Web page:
• salt & pepper

Directions

  1. Slice bread, brush with olive oil, and toast lightly
  2. Add a couple of tablespoons of olive oil to a frying pan over medium heat. Add the onion and garlic, sautéing for about a minute. Do not let the garlic burn.
  3. Add the tomatoes, season with salt and pepper, and cook until heated through.
  4. Remove from heat, add the basil, Italian seasoning, balsamic, and olive oil. Mix well and taste before seasoning with salt and pepper. Set aside.
  5. Add the cubed mozzarella once the tomato mixture has cooled to room temperature.
  6. When ready to serve, spoon some of the tomato-mozzarella mixture on top of each toasted bread slice, season lightly with salt and cracked black pepper, and garnish with a light sprinkling of dried oregano.

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Crostini alla Caprese Recipe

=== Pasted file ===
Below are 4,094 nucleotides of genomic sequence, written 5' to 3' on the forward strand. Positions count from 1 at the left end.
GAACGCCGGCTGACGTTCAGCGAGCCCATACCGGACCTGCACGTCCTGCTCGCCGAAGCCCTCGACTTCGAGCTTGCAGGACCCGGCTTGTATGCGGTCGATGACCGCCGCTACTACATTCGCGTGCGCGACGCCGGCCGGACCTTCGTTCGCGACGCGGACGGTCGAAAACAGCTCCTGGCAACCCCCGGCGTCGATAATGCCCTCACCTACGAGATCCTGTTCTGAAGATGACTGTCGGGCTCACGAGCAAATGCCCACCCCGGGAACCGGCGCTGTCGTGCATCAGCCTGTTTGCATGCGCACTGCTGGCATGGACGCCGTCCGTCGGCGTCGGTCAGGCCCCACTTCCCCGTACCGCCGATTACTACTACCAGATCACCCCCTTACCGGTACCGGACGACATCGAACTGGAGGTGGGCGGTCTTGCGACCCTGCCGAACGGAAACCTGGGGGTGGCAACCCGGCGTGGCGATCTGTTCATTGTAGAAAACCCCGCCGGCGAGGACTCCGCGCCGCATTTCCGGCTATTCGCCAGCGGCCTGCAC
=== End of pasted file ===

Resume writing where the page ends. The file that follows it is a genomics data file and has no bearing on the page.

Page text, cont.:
Ingredients

  • ½ inch (1.2 cm) thick slices of baguette, cut on the diagonal
  • cherry tomatoes, sliced in half
  • fresh mozzarella, cut in ¼ inch (.6 cm) slices
  • fresh basil leaves
  • olive oil
  • red wine vinegar
  • salt & pepper

Directions

  1. Slice bread, brush with olive oil, and toast lightly.
  2. Pre-heat oven to 400˚F (204˚ C).
  3. Place tomatoes in a bowl, season with salt & pepper, and drizzle with olive oil.
  4. Place tomatoes on a baking sheet and then into the oven to roast for about 15 to 20 minutes. Do not allow to roast so long that the tomatoes completely collapse.
  5. Meanwhile, place a slice of fresh mozzarella and then a few small basil leaves atop each piece of toast.
  6. Remove tomatoes from the oven and when cool enough to handle, place one tomato half, cut-side down, on each piece of the toast with mozzarella and basil. If you prefer, add a light drizzle of olive oil and a few drops of red wine vinegar.  Serve immediately.

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Notes